Free broadcast TV in danger
The popularity of cable TV and Internet-based content has fractured free TV broadcasts as the industry continues to struggle to find advertisers and new viewers amidst a bad economy and new competition.
A combination of too many ways to view content and less ad dollars is putting pressure on content owners, as broadcasters expect even less ad revenue in 2010. Could an end to free, over the air broadcast TV be looming in the near future?
For example, Fox said it may black out Time Warner Cable subscribers from watching popular sitcoms and college football bowl games at the end of the week — mainly because Fox isn’t happy with the fees it is receiving from Time Warner and other companies.
The outlook may change in the near future, with Comcast now controlling 51% of NBC. Major television networks ABC, NBC, Fox and others are now moving material online, but they are still having trouble competing with Hulu and other more established sites. Furthermore, many individual sitcoms offer full episodes, show clips, trailers, and similar material online.
If advertisers are unable to bring in adequate funds for broadcasters, subscribers may have to pay more for cable and satellite TV bills. The problem is, many cable and satellite subscribers say they either won’t pay more, or are unable to pay more if subscription prices increase.
Comcast’s TV Everywhere service, available only to subscribers, is supposed to offer a one-stop shop entertainment portal for consumers. If broadcasters want to remain relevant moving forward, they may have to launch similar online businesses, learning from the successful decisions and mistakes made by Hulu and Comcast.
10 Comments on Free broadcast TV in danger
- Posts: 68
- Posted on: 31 Dec 09 14:04
- Posts: 724
- Posted on: 31 Dec 09 16:26
Cable started as a way to get tv channels to areas where OTA didn't work, the stations didn't charge fee's, and cable fees were nominal.
over the years, the networks want their cut, and theres so many non-network stations that its ads up. But now we pay to watch commericials.. pay alot to watch commericials. A business model I see struggling in the future.
- Posts: 954
- Posted on: 31 Dec 09 17:24
- Posts: 256
- Posted on: 01 Jan 10 05:18
- Posts: 3231
- Posted on: 04 Jan 10 07:03
- Posts: 981
- Posted on: 04 Jan 10 14:41
- Posts: 2
- Posted on: 17 Jan 10 10:48
By "free", I do not mean commercial-free either. I mean that no one will be able to receive broadcast programming without paying a fee to one agency or another: DISH, ComCast, Direct TV, or.....eventually....the government?
When we first began to hear about the transition to DTV, I asked myself, "WHY did we, the people, not have any say whatever in this decision? I do not want DTV. What happened to the 'will of the people'?" It did not take me long to realize that this was just the beginning of the end for free OTA tv.
Now we have a new DTV and often the reception on certain channels is lousy: interrrupted by "pixelation" or lost signals. I see all of this as a planned conspiracy to force us to change to cable or satellite. The sad thing is that many people - retirees, low income, unemployed, etc. - cannot afford this forced change.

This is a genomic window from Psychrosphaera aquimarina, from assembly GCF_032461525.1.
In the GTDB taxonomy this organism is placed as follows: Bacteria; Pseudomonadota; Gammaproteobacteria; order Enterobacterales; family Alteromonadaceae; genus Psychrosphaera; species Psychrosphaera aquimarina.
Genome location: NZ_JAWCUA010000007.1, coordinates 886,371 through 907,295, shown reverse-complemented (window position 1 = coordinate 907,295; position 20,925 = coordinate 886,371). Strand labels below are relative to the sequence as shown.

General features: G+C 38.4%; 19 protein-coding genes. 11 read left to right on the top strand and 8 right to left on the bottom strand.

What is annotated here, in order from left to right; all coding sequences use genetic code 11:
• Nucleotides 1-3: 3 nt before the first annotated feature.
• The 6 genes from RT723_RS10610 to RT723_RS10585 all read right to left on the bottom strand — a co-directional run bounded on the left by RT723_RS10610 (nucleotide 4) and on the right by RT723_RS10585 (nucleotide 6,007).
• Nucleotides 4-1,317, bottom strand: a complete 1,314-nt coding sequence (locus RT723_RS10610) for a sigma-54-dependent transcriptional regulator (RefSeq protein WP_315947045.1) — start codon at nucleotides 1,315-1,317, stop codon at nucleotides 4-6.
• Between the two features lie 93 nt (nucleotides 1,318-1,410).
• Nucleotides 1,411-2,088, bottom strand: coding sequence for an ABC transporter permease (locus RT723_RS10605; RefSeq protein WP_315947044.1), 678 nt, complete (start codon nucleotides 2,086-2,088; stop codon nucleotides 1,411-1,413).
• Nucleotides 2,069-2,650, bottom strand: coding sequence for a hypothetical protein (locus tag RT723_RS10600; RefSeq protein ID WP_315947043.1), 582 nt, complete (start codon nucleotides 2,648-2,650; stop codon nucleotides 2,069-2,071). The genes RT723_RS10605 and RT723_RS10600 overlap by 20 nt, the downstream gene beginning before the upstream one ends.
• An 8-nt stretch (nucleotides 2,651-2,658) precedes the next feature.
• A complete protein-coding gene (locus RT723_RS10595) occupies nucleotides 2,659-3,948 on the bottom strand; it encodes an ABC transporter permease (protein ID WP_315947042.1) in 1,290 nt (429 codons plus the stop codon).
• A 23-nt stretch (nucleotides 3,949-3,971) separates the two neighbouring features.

Has anyone stopped to think what will become of this freedom of ours when the govt begins to exert control over cable and satellite transmissions? So much for free speech!
If the people do not object NOW to all this forced "change", there will be an unintended result: more crime in the streets. Free tv has been the only entertainment that many young people can enjoy. When that ends, the crime rate will certainly go up too. So....now is the time to let your representatives know that we ARE NOT HAPPY with these forced changes!
- Posts: 2
- Posted on: 17 Jan 10 10:50
- Posts: 1775
- Posted on: 17 Jan 10 17:13
I now have many TV's that are next to useless without a cable box or outboard ATSC tuner converter that I paid good money for.
I'm on cable here but by the time I pay for Internet and TV I'm paying over 100 a month and Comcast and many other cable systems are or soon will encrypt all but the basic channels so you HAVE to use some form of their box to get the channels you used to get with your TV for no extra cost, sure they provide a "free" box but it's a POS that can't even do HD.
Tempting to tell them to stuff their TV and get a antennae again but there are many shows on cable I really like...
- Posts: 1
- Posted on: 23 Feb 10 17:16
I cannot beleive that Over the air DTV could be coming to an end though.
One transmission tower can now broadcast a host of many channels with out have to string a wire to every home.
Say Fox Station broadcasting an All Sports, an All News, an ALL Movies, an ALL shopping, channel from a single tower.
Cost savings there.
No more expensive trucks and linemen to pay.
Cost savings there.
Less cost for the advertiser if their cost is spread out over the various channels of a single Network.
Yes they will have to buy more equipment and need to use more power but the over all cost would be less than cable or putting a Sattilite in orbit.
As for any job losses in the cable industry the could easily sell cell phones, :P, that would also pick up those Over the AIR Broadcast signals.
Just my opinion...
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